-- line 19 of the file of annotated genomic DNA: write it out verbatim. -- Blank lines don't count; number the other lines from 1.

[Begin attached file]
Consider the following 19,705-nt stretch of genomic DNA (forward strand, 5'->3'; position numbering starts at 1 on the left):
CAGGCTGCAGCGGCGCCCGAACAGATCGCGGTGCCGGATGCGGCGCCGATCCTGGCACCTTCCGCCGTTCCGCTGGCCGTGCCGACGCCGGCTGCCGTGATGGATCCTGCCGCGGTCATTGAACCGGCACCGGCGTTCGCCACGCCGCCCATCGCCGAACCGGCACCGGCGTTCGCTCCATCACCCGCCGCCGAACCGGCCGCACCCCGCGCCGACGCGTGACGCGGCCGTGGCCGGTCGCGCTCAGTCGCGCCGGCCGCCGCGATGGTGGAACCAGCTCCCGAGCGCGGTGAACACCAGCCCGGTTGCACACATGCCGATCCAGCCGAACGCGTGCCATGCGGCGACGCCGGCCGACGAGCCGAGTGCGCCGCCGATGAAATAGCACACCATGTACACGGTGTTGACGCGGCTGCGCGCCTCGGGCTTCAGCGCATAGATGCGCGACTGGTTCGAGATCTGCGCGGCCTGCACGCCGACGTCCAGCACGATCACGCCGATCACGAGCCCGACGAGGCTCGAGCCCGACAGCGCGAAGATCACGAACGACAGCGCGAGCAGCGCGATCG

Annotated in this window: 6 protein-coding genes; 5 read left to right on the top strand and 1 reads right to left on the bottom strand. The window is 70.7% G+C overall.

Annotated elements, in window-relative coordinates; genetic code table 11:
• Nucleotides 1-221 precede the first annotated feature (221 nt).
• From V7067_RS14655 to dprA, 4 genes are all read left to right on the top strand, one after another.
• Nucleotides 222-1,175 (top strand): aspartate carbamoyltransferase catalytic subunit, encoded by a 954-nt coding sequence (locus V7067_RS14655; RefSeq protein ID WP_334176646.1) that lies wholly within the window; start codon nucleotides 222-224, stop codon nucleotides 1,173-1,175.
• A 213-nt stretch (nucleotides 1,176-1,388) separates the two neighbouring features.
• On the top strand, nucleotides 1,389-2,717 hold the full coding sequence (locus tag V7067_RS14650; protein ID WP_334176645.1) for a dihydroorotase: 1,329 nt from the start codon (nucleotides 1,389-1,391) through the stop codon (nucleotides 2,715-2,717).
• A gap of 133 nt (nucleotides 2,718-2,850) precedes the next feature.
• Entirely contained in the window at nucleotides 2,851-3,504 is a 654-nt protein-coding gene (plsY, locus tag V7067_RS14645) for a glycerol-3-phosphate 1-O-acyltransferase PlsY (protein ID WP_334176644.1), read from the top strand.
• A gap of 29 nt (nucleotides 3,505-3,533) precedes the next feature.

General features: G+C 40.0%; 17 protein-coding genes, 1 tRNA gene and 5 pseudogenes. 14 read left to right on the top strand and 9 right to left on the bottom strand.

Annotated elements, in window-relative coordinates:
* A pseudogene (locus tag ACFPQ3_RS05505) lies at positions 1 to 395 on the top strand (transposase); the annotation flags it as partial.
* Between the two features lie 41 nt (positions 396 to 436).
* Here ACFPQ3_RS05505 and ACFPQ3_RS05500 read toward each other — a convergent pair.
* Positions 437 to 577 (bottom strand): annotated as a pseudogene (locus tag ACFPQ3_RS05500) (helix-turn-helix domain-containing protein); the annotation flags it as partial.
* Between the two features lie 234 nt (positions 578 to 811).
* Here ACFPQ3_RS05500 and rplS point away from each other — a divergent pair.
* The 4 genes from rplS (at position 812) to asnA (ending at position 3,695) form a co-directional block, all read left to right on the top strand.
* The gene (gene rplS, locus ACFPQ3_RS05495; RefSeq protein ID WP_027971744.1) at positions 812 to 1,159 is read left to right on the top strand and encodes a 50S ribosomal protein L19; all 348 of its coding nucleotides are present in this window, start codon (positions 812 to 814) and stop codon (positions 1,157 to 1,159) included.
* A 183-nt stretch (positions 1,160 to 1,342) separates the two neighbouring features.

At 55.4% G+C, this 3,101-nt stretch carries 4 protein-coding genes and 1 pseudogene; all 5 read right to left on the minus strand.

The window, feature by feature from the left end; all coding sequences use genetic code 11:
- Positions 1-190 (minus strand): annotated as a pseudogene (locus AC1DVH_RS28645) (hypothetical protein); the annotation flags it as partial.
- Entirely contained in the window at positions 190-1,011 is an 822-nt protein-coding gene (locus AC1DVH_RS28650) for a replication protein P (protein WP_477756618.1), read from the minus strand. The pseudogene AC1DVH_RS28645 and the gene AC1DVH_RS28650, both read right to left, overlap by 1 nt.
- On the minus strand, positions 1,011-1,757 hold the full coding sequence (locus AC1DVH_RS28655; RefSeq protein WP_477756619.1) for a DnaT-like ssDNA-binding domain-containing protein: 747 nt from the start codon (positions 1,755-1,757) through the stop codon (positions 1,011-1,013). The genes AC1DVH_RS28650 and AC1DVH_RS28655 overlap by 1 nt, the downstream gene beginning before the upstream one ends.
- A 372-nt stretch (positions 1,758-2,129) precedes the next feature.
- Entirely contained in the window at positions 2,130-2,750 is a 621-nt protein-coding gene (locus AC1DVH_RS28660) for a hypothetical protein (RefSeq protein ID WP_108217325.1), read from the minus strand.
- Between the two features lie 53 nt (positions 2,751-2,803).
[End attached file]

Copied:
* Between the two features lie 234 nt (positions 578 to 811).